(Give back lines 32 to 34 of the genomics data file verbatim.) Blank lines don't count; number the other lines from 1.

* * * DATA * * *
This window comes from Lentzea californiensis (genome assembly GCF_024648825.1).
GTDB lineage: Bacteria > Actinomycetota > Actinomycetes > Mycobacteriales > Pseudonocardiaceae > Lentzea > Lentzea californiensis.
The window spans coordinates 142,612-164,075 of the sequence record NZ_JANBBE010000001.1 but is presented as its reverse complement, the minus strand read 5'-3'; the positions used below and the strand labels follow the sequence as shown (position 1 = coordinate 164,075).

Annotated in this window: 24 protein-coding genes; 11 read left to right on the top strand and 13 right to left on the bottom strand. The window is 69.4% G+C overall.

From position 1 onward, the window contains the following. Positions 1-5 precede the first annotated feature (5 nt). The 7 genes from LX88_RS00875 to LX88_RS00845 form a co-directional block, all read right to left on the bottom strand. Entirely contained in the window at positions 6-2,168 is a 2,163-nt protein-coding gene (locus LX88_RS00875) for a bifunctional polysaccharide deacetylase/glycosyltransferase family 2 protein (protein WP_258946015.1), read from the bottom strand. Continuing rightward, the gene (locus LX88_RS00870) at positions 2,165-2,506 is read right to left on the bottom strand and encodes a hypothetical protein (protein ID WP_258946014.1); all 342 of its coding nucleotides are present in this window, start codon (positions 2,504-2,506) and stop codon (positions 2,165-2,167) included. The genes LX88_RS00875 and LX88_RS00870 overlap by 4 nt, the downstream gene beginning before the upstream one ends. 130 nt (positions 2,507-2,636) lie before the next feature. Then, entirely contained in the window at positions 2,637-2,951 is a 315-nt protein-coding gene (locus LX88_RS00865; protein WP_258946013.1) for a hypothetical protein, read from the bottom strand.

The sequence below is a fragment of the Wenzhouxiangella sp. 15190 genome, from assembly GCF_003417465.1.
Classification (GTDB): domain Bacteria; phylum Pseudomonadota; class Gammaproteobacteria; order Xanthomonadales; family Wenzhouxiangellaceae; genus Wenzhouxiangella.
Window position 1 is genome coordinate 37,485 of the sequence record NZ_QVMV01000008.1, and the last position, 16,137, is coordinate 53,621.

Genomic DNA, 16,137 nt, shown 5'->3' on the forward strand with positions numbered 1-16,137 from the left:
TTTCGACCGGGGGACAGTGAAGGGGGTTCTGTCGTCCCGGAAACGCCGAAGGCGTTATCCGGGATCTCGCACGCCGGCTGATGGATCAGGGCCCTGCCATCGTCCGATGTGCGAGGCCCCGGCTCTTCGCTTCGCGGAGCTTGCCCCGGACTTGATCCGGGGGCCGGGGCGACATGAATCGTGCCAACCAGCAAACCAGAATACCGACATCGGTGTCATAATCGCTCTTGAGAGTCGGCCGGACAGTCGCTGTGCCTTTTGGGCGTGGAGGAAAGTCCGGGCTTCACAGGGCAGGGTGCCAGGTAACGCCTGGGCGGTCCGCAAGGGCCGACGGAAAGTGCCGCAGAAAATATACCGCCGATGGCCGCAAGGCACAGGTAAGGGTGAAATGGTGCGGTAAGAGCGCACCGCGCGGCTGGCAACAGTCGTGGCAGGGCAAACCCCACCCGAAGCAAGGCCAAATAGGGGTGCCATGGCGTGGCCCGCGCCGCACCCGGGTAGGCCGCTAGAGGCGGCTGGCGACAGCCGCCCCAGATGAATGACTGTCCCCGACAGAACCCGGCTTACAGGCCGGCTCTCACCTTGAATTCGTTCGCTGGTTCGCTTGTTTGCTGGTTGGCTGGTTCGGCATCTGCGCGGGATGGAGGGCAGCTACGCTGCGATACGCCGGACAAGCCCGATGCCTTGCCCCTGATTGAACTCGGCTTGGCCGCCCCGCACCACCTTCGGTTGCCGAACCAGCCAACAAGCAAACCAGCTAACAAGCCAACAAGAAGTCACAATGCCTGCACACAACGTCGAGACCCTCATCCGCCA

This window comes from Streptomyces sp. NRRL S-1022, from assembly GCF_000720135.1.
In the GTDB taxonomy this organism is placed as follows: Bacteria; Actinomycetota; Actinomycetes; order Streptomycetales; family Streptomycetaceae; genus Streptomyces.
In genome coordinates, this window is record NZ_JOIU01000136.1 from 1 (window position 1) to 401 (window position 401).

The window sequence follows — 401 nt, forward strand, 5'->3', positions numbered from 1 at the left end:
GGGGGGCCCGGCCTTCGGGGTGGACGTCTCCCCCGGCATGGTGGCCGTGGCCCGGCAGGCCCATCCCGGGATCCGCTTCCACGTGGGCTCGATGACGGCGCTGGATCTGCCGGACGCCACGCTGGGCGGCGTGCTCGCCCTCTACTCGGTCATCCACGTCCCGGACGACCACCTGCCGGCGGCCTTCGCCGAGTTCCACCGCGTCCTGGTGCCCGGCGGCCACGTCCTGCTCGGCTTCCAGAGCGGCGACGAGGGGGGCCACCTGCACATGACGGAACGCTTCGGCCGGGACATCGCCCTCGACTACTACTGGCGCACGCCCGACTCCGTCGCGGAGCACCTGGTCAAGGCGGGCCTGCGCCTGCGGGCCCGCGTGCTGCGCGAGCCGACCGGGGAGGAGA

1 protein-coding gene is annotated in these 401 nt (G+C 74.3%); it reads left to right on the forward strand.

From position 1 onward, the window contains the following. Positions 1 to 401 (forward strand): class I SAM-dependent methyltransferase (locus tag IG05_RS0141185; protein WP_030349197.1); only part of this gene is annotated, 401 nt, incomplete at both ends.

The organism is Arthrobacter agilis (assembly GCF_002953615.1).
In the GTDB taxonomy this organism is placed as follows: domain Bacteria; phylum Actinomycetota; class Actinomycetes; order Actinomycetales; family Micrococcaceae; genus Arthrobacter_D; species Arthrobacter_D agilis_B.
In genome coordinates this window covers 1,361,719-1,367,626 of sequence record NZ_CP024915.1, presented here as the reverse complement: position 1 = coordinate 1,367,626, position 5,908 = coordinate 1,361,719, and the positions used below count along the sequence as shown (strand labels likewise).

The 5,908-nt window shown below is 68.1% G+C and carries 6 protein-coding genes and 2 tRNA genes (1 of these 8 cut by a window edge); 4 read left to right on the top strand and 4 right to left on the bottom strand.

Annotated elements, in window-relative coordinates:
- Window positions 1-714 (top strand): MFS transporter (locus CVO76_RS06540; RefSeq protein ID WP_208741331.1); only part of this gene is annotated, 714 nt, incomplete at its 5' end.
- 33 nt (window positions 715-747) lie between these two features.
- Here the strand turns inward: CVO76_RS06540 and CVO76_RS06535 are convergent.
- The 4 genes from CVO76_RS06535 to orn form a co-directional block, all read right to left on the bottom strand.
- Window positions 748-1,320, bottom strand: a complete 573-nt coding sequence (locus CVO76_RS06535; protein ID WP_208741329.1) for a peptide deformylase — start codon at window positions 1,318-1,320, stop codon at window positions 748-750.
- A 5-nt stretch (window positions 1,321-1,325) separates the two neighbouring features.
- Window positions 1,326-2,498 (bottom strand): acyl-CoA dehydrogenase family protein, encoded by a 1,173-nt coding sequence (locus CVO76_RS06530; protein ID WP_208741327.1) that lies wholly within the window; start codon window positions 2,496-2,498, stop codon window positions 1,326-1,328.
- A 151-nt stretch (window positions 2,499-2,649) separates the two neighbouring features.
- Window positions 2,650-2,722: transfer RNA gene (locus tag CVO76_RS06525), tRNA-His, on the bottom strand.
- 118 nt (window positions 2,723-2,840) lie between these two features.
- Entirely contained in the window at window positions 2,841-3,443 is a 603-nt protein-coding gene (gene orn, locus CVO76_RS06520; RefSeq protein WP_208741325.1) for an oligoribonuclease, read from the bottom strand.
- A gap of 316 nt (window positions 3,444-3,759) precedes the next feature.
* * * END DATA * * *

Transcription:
- 118 nt (window positions 2,723-2,840) lie between these two features.
- Entirely contained in the window at window positions 2,841-3,443 is a 603-nt protein-coding gene (gene orn, locus CVO76_RS06520; RefSeq protein WP_208741325.1) for an oligoribonuclease, read from the bottom strand.
- A gap of 316 nt (window positions 3,444-3,759) precedes the next feature.